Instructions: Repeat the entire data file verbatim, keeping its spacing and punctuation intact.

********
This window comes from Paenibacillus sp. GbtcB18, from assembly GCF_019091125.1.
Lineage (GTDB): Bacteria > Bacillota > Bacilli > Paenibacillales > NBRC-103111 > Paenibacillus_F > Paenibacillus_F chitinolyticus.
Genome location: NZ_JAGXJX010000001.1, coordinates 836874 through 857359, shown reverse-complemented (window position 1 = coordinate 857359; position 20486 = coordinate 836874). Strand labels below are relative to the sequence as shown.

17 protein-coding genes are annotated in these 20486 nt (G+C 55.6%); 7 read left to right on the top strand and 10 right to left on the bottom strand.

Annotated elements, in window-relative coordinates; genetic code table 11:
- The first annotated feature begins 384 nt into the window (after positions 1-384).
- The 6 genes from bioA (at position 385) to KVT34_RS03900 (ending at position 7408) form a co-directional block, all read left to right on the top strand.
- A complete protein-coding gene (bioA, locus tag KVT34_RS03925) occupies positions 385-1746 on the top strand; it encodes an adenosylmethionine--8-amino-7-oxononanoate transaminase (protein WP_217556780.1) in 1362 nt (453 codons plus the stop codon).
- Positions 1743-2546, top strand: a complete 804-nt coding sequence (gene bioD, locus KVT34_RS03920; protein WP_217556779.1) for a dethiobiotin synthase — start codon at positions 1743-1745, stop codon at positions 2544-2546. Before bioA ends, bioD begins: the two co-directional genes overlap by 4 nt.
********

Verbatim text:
This window comes from Paenibacillus sp. GbtcB18, from assembly GCF_019091125.1.
Lineage (GTDB): Bacteria > Bacillota > Bacilli > Paenibacillales > NBRC-103111 > Paenibacillus_F > Paenibacillus_F chitinolyticus.
Genome location: NZ_JAGXJX010000001.1, coordinates 836874 through 857359, shown reverse-complemented (window position 1 = coordinate 857359; position 20486 = coordinate 836874). Strand labels below are relative to the sequence as shown.

17 protein-coding genes are annotated in these 20486 nt (G+C 55.6%); 7 read left to right on the top strand and 10 right to left on the bottom strand.

Annotated elements, in window-relative coordinates; genetic code table 11:
- The first annotated feature begins 384 nt into the window (after positions 1-384).
- The 6 genes from bioA (at position 385) to KVT34_RS03900 (ending at position 7408) form a co-directional block, all read left to right on the top strand.
- A complete protein-coding gene (bioA, locus tag KVT34_RS03925) occupies positions 385-1746 on the top strand; it encodes an adenosylmethionine--8-amino-7-oxononanoate transaminase (protein WP_217556780.1) in 1362 nt (453 codons plus the stop codon).
- Positions 1743-2546, top strand: a complete 804-nt coding sequence (gene bioD, locus KVT34_RS03920; protein WP_217556779.1) for a dethiobiotin synthase — start codon at positions 1743-1745, stop codon at positions 2544-2546. Before bioA ends, bioD begins: the two co-directional genes overlap by 4 nt.